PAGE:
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[Phys-l] Dynamic equilibrium in mechanics


I have occasionally seen the term "dynamic equilibrium" describing situations in which the object is moving at constant velocity and the net force on the object remains zero. Furthermore, when object is at rest the equilibrium is called "static". I'm not sure, however, that there is much physical insight in this distinction since both cases include zero acceleration. Zero velocity and constant velocity have equal footing: both cases (zero net force, zero acceleration) imply an inertial frame of reference.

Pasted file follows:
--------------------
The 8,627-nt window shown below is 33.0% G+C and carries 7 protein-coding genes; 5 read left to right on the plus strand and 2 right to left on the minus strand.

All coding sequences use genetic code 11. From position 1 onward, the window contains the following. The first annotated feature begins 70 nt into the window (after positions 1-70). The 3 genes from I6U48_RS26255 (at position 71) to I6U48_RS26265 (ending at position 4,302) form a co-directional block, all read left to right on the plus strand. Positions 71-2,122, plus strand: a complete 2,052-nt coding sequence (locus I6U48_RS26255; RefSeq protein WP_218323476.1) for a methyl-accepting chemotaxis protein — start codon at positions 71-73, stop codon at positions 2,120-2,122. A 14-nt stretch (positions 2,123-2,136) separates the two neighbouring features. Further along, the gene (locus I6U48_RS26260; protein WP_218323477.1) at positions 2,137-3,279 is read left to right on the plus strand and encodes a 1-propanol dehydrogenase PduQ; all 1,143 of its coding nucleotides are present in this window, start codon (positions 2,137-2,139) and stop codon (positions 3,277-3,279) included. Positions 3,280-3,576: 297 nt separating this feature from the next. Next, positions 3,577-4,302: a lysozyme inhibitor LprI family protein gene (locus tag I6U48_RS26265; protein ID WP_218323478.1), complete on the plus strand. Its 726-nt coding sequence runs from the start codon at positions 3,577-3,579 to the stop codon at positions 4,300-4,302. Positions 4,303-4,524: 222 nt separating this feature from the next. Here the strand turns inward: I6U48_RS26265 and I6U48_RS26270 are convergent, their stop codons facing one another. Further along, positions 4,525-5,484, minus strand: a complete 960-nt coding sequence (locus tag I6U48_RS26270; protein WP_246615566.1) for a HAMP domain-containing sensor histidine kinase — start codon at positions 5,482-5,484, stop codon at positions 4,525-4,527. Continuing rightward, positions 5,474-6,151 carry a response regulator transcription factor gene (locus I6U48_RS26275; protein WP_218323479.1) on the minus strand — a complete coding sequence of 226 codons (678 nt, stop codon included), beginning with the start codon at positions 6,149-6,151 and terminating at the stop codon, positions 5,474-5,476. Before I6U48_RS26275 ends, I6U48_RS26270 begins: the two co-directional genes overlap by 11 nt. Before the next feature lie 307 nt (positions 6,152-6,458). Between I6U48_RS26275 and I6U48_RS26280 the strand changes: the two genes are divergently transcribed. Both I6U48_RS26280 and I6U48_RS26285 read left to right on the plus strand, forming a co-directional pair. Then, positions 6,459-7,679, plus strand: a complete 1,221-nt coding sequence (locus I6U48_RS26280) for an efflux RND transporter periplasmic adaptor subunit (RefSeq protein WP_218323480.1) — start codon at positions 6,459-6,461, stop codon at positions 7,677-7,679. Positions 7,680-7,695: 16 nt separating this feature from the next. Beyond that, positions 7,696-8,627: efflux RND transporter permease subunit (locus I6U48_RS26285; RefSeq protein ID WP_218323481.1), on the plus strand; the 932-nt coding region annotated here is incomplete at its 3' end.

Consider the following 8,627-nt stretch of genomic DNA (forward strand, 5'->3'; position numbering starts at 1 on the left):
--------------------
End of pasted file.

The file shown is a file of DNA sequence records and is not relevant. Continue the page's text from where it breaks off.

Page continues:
Any opinions whether the distinction (static vs. dynamic equilibrium) is useful in teaching mechanics? (The idea of dynamic equilibrium is, of course, useful in thermal physics and chemistry.)



Antti Savinainen, Ph.D., B.Ed.
Senior Lecturer in Physics and Mathematics
Kuopio Lyseo High School
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Website: <>

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